a fast flowing river of Pahoehoe Lava



Tube ruptures right out of the lava tube system can be as hot as 2200F and you can’t stay too close to it. The regular rivers of lava usually average a temperature of about 1600F. Still pretty hot and I guess it is understandable that I usually need about a gallon of water on each scouting trip.





Sunrise occurred soon, the predawn hours plus the time around sunrise are always my favorite time to shoot. Lava is really mesmerizing. It’s like watching a campfire burning. The sizzling sound, the heat, the burning. It’s so much fun.





The best part of climbing up the Pali and to check out the flows, no one else is there. Barely anyone dares to climb up that steep hill. You usually have it all on your own. At least until 7:30am when the first tour helicopters show up. I love the peaceful time up there, just me and the lava. It’s amazing, it’s lavaly, it’s hot and exciting.


a cooling lava toe with A'a lava to the right


sun is up

I shot until the sun was up and then slowly packed my gear. It was a productive morning and this flow will soon move down the Pali. On the hike out the few clouds disappeared and it was getting hot pretty fast. The old black lava is an enormous solar field and heats up to about 95F each day with no shade anywhere along the way back.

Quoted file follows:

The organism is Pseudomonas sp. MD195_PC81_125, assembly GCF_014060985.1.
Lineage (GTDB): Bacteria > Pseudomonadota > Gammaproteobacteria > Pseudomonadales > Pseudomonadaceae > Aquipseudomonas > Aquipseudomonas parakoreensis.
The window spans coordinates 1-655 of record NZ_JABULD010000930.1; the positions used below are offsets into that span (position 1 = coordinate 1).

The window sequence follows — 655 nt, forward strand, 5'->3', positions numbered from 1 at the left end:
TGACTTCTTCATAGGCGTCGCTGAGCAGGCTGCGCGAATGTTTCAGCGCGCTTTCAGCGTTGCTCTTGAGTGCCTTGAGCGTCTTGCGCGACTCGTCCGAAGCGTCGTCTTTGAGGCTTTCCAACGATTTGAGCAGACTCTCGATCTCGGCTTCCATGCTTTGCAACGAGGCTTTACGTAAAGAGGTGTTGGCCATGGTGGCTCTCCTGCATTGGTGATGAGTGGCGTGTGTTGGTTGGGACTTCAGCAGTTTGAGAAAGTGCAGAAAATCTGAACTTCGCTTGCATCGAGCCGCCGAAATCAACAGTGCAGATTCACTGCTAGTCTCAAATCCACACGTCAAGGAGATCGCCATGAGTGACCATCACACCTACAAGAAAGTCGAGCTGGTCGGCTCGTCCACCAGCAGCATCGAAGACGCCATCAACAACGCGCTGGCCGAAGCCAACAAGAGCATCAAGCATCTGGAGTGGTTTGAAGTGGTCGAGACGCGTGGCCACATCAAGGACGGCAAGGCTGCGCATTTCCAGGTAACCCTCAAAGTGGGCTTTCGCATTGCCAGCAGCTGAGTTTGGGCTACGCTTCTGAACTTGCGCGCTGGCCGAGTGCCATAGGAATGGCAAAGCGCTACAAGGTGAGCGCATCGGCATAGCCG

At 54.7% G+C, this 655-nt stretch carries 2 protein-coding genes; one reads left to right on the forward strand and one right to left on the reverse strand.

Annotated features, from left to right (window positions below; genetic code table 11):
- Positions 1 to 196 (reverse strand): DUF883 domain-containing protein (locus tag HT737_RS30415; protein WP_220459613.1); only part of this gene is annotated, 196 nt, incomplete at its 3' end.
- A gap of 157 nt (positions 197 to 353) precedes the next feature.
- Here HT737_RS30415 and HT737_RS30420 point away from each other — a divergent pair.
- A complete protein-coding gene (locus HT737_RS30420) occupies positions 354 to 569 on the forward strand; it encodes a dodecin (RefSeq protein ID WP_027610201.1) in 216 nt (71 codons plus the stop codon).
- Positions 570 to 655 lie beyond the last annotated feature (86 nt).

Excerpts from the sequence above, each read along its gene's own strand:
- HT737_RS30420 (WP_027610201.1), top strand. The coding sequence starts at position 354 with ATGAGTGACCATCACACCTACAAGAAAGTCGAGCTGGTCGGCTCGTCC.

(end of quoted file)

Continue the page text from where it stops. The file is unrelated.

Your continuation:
up the cliff, it looks like down the cliff - everything is covered by old lava


watch your step: brittle, air-filled folds of old lava everywhere on top of the Pali

The steep climb down was not easy. Smooth pahoehoe lava changed quickly to A’a lava rubble and back. I was glad to have my thick gloves for protection. I walk down closer to the middle Kipuka.


A'a lava and pahoehoe lava change within a few feet, so watch your step


Kipuka in the middle of the old lava field


a tree mold and the former tree that once stood here. For sure watch your step


that's where you have to climb up and down, it continues for about a quarter of a mile like that


the coastal plains: 2.5 miles of black lava desert to the road

It is less steep and I can always check out the Papaya, Mango and Guava trees. Nothing ripe today so I just left and headed down to the flat coastal plains area. From there it was another 2.5 miles back to the road.